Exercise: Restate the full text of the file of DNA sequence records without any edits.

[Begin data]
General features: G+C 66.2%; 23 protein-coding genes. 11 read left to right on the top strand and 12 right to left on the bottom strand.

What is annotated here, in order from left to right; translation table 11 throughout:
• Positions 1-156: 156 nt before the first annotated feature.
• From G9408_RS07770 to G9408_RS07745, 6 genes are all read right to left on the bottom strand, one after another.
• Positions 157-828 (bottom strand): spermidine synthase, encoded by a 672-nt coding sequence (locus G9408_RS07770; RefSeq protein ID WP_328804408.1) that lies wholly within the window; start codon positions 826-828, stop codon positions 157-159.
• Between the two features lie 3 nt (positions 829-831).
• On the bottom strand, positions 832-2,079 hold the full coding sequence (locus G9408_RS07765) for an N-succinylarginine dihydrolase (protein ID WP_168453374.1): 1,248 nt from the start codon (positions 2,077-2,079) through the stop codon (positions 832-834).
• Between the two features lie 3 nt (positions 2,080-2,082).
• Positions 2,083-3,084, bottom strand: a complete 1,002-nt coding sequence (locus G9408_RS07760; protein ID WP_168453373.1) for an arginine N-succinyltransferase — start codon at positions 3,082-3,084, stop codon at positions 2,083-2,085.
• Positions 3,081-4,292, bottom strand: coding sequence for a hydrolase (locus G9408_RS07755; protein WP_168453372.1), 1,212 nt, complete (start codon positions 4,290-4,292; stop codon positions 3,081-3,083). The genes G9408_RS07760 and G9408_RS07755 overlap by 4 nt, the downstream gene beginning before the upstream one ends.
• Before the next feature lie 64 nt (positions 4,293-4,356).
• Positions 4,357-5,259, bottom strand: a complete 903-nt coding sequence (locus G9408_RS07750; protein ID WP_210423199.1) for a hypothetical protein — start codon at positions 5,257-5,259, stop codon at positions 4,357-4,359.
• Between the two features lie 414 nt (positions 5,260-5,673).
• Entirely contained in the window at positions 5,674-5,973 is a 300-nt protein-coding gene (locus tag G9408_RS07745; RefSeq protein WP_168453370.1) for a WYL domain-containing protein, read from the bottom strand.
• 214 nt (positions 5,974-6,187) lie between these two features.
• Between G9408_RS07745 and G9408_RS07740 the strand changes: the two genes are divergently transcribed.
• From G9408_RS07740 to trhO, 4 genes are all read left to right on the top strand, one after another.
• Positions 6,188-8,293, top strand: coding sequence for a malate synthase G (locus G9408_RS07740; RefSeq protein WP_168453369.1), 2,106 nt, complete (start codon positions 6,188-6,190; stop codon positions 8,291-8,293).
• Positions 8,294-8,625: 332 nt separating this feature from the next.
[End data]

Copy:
General features: G+C 66.2%; 23 protein-coding genes. 11 read left to right on the top strand and 12 right to left on the bottom strand.

What is annotated here, in order from left to right; translation table 11 throughout:
• Positions 1-156: 156 nt before the first annotated feature.
• From G9408_RS07770 to G9408_RS07745, 6 genes are all read right to left on the bottom strand, one after another.
• Positions 157-828 (bottom strand): spermidine synthase, encoded by a 672-nt coding sequence (locus G9408_RS07770; RefSeq protein ID WP_328804408.1) that lies wholly within the window; start codon positions 826-828, stop codon positions 157-159.
• Between the two features lie 3 nt (positions 829-831).
• On the bottom strand, positions 832-2,079 hold the full coding sequence (locus G9408_RS07765) for an N-succinylarginine dihydrolase (protein ID WP_168453374.1): 1,248 nt from the start codon (positions 2,077-2,079) through the stop codon (positions 832-834).
• Between the two features lie 3 nt (positions 2,080-2,082).
• Positions 2,083-3,084, bottom strand: a complete 1,002-nt coding sequence (locus G9408_RS07760; protein ID WP_168453373.1) for an arginine N-succinyltransferase — start codon at positions 3,082-3,084, stop codon at positions 2,083-2,085.
• Positions 3,081-4,292, bottom strand: coding sequence for a hydrolase (locus G9408_RS07755; protein WP_168453372.1), 1,212 nt, complete (start codon positions 4,290-4,292; stop codon positions 3,081-3,083). The genes G9408_RS07760 and G9408_RS07755 overlap by 4 nt, the downstream gene beginning before the upstream one ends.
• Before the next feature lie 64 nt (positions 4,293-4,356).
• Positions 4,357-5,259, bottom strand: a complete 903-nt coding sequence (locus G9408_RS07750; protein ID WP_210423199.1) for a hypothetical protein — start codon at positions 5,257-5,259, stop codon at positions 4,357-4,359.
• Between the two features lie 414 nt (positions 5,260-5,673).
• Entirely contained in the window at positions 5,674-5,973 is a 300-nt protein-coding gene (locus tag G9408_RS07745; RefSeq protein WP_168453370.1) for a WYL domain-containing protein, read from the bottom strand.
• 214 nt (positions 5,974-6,187) lie between these two features.
• Between G9408_RS07745 and G9408_RS07740 the strand changes: the two genes are divergently transcribed.
• From G9408_RS07740 to trhO, 4 genes are all read left to right on the top strand, one after another.
• Positions 6,188-8,293, top strand: coding sequence for a malate synthase G (locus G9408_RS07740; RefSeq protein WP_168453369.1), 2,106 nt, complete (start codon positions 6,188-6,190; stop codon positions 8,291-8,293).
• Positions 8,294-8,625: 332 nt separating this feature from the next.